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Library Resources outside the U.S.

This guide offers information about services and resources you can utilize from the Brown University Library when studying abroad, as well as information for using foreign libraries and research institutes.

Library Landscape for the Middle East

Library access and the function of libraries and related institutions is quite different from what you have come to know of both public libraries and university research libraries in the US. In some cases access may be very restricted, books might not be available for check-out, and call number systems might be completely different. As you get started think about what kind of library you might want to use. In any given country they might include: 

  • National Libraries or those of major cities or regions
  • University libraries
  • Cultural Center/Museum libraries
  • Manuscript or document libraries (including archives)
  • Foriegn Institute libraries
  • Private libraries available by appointment

In most cases you will need some form of local institutional affiliation in order to gain access and certainly to use valuable resources such as manuscripts or rare books. If your goal is simply a quiet place to study you may want to consider other options.

Many public libraries of the Middle East are chronicly underfunded and in some cases under threat by war and/or political efforts to disrupt open scholarship. However, there are many dedicated professionals who staff these institutions who can be enourmously helpful for research when approached with respect and consideration. Often some knowledge of Arabic, Turkish or Persian will be necessary to navigate both catalogs and the library itself.

In many countries your best bet is the local affiliate of the Council of American Overseas Research Centers which maintains The Digital Library for International Research (DLIR)

Libraries and Institutions by Country/Region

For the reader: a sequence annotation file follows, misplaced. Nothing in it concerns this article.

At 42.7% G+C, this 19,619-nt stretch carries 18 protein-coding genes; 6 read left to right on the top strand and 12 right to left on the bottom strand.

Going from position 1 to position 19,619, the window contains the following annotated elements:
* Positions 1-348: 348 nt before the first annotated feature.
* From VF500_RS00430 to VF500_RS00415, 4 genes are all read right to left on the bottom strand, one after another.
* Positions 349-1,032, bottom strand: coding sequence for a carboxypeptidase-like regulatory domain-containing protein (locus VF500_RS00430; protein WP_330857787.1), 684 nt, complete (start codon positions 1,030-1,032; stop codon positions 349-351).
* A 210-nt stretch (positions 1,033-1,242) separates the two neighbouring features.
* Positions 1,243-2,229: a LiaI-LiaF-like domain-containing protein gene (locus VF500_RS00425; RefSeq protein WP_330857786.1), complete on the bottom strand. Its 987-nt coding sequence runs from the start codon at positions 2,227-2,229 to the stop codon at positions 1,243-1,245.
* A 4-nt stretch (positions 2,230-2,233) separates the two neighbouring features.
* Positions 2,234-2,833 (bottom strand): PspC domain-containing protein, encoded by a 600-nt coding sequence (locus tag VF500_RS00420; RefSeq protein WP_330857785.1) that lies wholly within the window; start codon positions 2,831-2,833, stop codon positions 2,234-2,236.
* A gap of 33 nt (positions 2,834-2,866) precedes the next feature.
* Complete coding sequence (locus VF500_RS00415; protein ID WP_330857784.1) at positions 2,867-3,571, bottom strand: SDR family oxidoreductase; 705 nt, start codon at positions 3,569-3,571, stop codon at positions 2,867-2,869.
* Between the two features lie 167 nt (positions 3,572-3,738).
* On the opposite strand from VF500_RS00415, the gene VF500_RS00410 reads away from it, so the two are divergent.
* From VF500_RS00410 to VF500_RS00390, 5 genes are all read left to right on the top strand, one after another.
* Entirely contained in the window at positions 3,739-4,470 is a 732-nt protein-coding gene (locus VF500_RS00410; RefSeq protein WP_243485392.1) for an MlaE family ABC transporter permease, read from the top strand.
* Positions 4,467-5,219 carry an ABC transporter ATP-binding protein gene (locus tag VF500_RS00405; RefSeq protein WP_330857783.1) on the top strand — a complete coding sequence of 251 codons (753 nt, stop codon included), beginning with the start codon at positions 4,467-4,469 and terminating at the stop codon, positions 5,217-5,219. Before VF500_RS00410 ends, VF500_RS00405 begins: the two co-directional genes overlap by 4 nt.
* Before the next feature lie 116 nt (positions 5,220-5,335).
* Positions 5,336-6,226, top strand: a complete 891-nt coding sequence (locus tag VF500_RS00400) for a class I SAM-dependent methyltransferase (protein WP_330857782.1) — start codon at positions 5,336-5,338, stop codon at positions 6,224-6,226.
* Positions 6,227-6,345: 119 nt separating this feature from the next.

• Brown ID card holders can access the library of the American University in Cairo becuase we are both SHARES partners. Its collections are substatntial, however, with the move to the new campus it is no longer as convenient as its former down town building.
  • Brown is also an affiliate institution of the American Research Center in Egypt (ARCE) and can use its library and collections. They ask students to have a letter from their advisor.
  • The gem of Egyptian public libraries is the Bibliotheca Alexandrina which is a beautiful space in which to study but also houses a growing and diverse collection. Admission or membership is by fee which is nominal and well worthwhile if you are spending significant time in Alexandria.
  • If you are potentially interested in what is available at Egyptian public university libraries one place to start is with Egyptian universities' libraries consortium catalog.


  • The American Research Institute in Turkey has centers in Istanbul and Ankara both with libraries. For details on accessing libraries and conducting resarch that requires permission they offer the following guidelines. Permission for work at a museum library, such as Topkapı or Istanbul Archaeology Museum,  may also require permission from the Ministry of Culture in Ankara and therefore require more time to process.  With this in mind scholars hoping to work in these locations should begin the application process well in advance of their arrival in the country.
  • There are a number of types of libraries in Turkey. Most holdings are grouped in union catalogues : TO-KAT is the national union catalogue of university and research centers’ network whose participants may be viewed when carrying out a detailed search (Detaylı Tarama). For technical reasons however, a number of university libraries and research institutions figure have joined another union catalog managed by Yordam (click here for the list of participating institutions).
  • The union catalogue of Istanbul Municipality libraries (İstanbul Belediye Kütüphaneleri Kataloğu) including holdings in Ottoman Turkish may be reached here.  Among them Atatürk Kitaplığı is the richest in old and rare collections, including manuscripts.

All of the above sites are designed in Turkish.

  • Millet Yazma Eser Kütüphanesi in Istanbul holds a rich collection of both manuscripts and printed books in Ottoman Turkish.  The catalog is in Turkish, Latin script and search is available only in Turkish.


The American Center for Oriental Research in Amman had many connections with Brown and has served many students studying Arabic or archaeology among other fields. It has a small library but can work to connect you with other local institutionsas needed such as the Institut français du Proche-Orient or CBRL: The Council of British Research in the Levant


North Africa :

CEMAT (Le Centre d’Etudes Maghrébines à Tunis) is the overseas research center of the American Institute for Maghrib Studies (AIMS). Based in Tunis, CEMAT offers a specialized library with works primarily in English on the Maghrib and the Middle East and regularly organizes lectures, roundtables and conferences on themes pertinent to the region.

The following are some of the key libraries and research centers in Morocco and Tunisia: